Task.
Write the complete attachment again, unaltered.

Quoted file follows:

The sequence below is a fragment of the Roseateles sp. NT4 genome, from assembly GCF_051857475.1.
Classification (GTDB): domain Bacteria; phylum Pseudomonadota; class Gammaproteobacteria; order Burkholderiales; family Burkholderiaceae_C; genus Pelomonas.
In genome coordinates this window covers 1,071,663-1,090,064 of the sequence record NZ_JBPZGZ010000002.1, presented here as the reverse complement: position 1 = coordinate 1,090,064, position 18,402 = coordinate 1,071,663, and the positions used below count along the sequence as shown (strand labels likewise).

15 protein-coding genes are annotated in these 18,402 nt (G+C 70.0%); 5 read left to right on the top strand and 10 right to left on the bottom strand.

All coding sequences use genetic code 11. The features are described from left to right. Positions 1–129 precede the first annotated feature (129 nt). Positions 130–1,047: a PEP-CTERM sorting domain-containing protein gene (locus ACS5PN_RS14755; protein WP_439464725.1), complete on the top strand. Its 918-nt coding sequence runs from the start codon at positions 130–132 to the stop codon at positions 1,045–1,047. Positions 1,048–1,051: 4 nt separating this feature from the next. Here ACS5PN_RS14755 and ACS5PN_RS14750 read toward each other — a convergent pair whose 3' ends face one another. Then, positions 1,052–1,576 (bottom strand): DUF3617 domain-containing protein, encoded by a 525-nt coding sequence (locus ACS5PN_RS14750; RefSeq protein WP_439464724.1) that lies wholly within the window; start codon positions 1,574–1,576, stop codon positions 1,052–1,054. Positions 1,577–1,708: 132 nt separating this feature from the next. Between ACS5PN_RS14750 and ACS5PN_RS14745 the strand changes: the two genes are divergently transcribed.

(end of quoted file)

The sequence below is a fragment of the Roseateles sp. NT4 genome, from assembly GCF_051857475.1.
Classification (GTDB): domain Bacteria; phylum Pseudomonadota; class Gammaproteobacteria; order Burkholderiales; family Burkholderiaceae_C; genus Pelomonas.
In genome coordinates this window covers 1,071,663-1,090,064 of the sequence record NZ_JBPZGZ010000002.1, presented here as the reverse complement: position 1 = coordinate 1,090,064, position 18,402 = coordinate 1,071,663, and the positions used below count along the sequence as shown (strand labels likewise).

15 protein-coding genes are annotated in these 18,402 nt (G+C 70.0%); 5 read left to right on the top strand and 10 right to left on the bottom strand.

All coding sequences use genetic code 11. The features are described from left to right. Positions 1–129 precede the first annotated feature (129 nt). Positions 130–1,047: a PEP-CTERM sorting domain-containing protein gene (locus ACS5PN_RS14755; protein WP_439464725.1), complete on the top strand. Its 918-nt coding sequence runs from the start codon at positions 130–132 to the stop codon at positions 1,045–1,047. Positions 1,048–1,051: 4 nt separating this feature from the next. Here ACS5PN_RS14755 and ACS5PN_RS14750 read toward each other — a convergent pair whose 3' ends face one another. Then, positions 1,052–1,576 (bottom strand): DUF3617 domain-containing protein, encoded by a 525-nt coding sequence (locus ACS5PN_RS14750; RefSeq protein WP_439464724.1) that lies wholly within the window; start codon positions 1,574–1,576, stop codon positions 1,052–1,054. Positions 1,577–1,708: 132 nt separating this feature from the next. Between ACS5PN_RS14750 and ACS5PN_RS14745 the strand changes: the two genes are divergently transcribed.